An airstrip used by both the United States and Kenyan militaries was attacked by Al-Shabab militants in the early Sunday morning, reports the Washington Post. Three Americans were killed and two were wounded in the attack.
Security forces supporting Venezuelan President Nicolas Maduro blocked opposition leader Juan Guaido along with several of his allies from entering the Venezuelan National Assembly, preventing Guaido from being elected as the Assembly leader, according to Politico.
The New York Times reports that frustration has mounted among Australian citizens regarding Prime Minister Scott Morrison’s response to fires blazing across Australia. Morrison has been criticized for taking a vacation during the crisis and for minimizing the connection between climate change and the fires.
John Bass, the U.S. ambassador to Afghanistan, will step down after two years of service in Kabul, according to the Times. Bass’s departure comes during the negotiation of a tentative peace agreement with the Taliban.
Former Trump national security adviser John Bolton released a statement announcing his willingness to testify in an impeachment trial of President Trump if the Senate issues a subpoena for his testimony.
President Trump threatened on Twitter to target Iranian cultural sites and to impose sanctions on Iraq if either Iran or Iraq retaliates for the assassination of Qassem Soleimani, reports the New York Times. The targeting of Iranian cultural sites could be considered a war crime.
Iran announced that it would no longer abide by the restrictions on uranium enrichment imposed by the 2015 nuclear deal unless the United States lifted sanctions, the Washington Post writes. The Iranian government will still cooperate with the International Atomic Energy Agency’s monitoring of its nuclear program.
Secretary of State Mike Pompeo voiced support for the presence of U.S. military troops in Iraq, claiming that the U.S. military was “supporting Iraqi sovereignty.” His announcement came before a nonbinding vote by the Iraqi parliament in favor of expelling American troops from Iraq, according to Politico.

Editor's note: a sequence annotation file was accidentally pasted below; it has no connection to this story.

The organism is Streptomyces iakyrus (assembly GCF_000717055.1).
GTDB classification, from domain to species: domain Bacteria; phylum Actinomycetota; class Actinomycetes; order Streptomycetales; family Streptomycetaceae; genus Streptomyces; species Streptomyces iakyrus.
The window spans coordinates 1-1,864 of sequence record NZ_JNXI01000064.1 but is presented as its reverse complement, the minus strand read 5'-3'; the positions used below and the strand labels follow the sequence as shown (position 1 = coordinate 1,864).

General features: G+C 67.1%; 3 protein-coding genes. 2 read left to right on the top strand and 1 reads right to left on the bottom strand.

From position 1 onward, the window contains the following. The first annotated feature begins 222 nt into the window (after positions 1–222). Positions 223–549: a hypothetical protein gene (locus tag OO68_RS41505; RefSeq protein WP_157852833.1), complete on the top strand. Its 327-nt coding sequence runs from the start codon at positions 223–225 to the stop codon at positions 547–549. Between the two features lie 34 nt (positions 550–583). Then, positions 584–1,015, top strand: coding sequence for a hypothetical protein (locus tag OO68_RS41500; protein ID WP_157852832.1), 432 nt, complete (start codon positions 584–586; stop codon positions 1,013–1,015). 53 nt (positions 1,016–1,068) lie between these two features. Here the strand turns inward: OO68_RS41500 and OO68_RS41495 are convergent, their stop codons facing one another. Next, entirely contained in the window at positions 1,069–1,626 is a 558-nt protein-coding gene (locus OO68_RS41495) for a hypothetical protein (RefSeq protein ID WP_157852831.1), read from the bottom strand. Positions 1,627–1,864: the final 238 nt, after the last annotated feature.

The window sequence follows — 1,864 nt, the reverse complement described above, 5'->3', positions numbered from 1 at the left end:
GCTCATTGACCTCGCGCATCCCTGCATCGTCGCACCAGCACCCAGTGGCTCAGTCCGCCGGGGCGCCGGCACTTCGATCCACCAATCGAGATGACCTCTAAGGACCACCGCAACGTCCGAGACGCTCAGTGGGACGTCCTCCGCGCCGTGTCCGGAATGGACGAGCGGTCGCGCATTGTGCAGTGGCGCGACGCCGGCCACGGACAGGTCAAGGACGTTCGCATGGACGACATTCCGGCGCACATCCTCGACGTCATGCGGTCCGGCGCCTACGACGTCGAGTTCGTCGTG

ICYMI: This Weekend on Lawfare
In Water Wars, Sean Quirk analyzed new movements by the People’s Republic of China in the South China Sea.
John Bellinger wrote that attacks of Iranian cultural sites by the U.S. would violate the Hague Cultural Property Convention.
Rebecca Friedman Lissner examined Trump’s performance as president as he entered his fourth year in the position, arguing that he has failed to learn how to approach the role of commander-in-chief.
Fred Burton looked at the responsibility and ability of the United States government to protect American ambassadors abroad following the death of Qassem Soleimani.
Quinta Jurecic posted audio from two oral arguments before the U.S. Court of Appeals for the D.C. Circuit concerning a House subpoena for testimony by former White House Counsel Don McGahn and the Judiciary Committee’s effort to obtain grand jury material cited in the Mueller report
Email the Roundup Team noteworthy law and security-related articles to include, and follow us on Twitter and Facebook for additional commentary on these issues. Sign up to receive Lawfare in your inbox. Visit our Events Calendar to learn about upcoming national security events, and check out relevant job opening on our Job Board.